There have been several reports in the media recently of people becoming unhinged when encountering people in public who weren’t wearing masks. This is happening even in areas where mask wearing is not required.
This included a woman who allegedly pepper sprayed a man, who was having a picnic in a San Diego dog park with his family, because they were not wearing a mask. READ: VIDEO: Man Allegedly Pepper Sprayed for Not Wearing Mask at Dog Park
Or the woman who screamed at a woman and her children hoping they would die because they were not wearing a mask in a Georgia grocery store. READ: Unhinged, mask-wearing woman screams in small children’s faces: ‘I hope you all die!’
Or a man in a Florida hotel, who opened fire with his gun allegedly because a mother and her son were sitting in the lobby without masks. Fortunately, no one was hit by his random shooting. READ: Florida man opens fire in hotel lobby because a mother and son weren’t social distancing, police say
What is behind all this?
Well a study being conducted by psychologists from Texas, New York, British Columbia and Saskatchewan on people’s emotional reactions to COVID has uncovered some interesting details.
Their research shows that there are basically three groups of people. There is a group at the top, about 16%, who are very concerned about the Coronavirus. A second group, where the vast majority fall, are concerned, but are looking forward to seeing the lockdown end. And then there is a bottom group who believe that other things, including the economic fallout from the lockdowns, are a bigger concern than the virus itself.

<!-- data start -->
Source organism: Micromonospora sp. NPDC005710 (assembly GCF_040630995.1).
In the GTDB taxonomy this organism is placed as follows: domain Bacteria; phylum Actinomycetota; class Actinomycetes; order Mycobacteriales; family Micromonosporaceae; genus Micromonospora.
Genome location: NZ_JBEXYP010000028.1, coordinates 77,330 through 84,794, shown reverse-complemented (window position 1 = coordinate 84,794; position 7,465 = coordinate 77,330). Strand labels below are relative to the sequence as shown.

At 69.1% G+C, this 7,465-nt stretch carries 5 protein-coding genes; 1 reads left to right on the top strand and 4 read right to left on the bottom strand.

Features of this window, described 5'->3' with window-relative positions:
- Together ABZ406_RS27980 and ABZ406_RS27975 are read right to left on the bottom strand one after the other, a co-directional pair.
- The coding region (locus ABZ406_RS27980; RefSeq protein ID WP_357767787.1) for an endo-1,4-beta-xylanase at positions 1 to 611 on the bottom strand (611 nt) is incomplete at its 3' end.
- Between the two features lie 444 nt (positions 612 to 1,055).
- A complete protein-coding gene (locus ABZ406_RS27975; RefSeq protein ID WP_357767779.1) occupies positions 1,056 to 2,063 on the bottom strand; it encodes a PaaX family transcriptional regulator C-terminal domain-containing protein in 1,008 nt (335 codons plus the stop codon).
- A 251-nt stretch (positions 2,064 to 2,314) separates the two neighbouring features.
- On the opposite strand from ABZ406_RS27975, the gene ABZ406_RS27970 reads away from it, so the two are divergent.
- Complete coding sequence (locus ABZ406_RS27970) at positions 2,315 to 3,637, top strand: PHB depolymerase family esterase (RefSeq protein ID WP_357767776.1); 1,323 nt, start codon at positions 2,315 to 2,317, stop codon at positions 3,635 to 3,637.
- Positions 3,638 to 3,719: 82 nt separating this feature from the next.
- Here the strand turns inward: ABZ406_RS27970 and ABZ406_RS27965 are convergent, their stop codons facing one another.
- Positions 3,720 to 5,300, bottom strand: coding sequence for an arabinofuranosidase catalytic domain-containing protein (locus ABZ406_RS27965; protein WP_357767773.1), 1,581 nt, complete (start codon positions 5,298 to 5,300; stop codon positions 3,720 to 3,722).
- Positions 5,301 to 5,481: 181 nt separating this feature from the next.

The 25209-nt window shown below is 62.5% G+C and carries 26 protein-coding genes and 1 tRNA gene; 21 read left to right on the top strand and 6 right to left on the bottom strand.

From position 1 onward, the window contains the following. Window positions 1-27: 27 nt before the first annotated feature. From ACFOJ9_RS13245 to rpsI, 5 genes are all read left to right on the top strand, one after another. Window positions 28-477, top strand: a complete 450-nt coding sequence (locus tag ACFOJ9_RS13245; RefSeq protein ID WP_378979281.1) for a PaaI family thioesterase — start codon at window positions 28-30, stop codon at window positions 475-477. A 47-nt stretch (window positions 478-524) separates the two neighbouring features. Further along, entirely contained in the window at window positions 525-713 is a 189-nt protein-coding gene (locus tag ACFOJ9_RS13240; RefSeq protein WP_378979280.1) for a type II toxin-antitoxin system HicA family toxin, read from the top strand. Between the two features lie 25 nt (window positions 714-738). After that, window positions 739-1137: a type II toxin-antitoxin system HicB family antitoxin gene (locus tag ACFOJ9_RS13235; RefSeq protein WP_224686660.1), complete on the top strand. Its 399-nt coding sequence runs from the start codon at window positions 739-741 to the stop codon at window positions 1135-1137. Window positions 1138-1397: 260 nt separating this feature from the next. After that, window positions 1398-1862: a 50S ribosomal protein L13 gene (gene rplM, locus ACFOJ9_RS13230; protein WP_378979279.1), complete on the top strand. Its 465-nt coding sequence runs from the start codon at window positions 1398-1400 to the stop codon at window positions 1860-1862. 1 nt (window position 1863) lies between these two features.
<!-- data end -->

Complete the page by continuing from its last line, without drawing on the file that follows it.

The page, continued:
One of the researchers alleges this about the 16% who are extremely concerned. The LeaderPost writes:
Researchers will take a deeper look at people’s feelings toward reopening during the next phase of the project, but Asmundson says current results suggest likely responses, with those in the mid-range likely to be cautiously optimistic about reopening but those in the upper end — 16 per cent of respondents, many of whom have pre-existing anxiety-related disorders — are more likely to face the idea of leaving their homes with dread.
The researchers also noted that the 16% who are terrified of the virus are also very concerned about the bottom group who don’t look upon COVID as a serious threat. The LeaderPost explains:
The differences in perspective might also add to stresses for some as they perceive others as being less concerned or not taking appropriate steps to protect themselves and others.
Studies are showing that the elderly and those with underlying health conditions are the ones must vulnerable to the Coronavirus.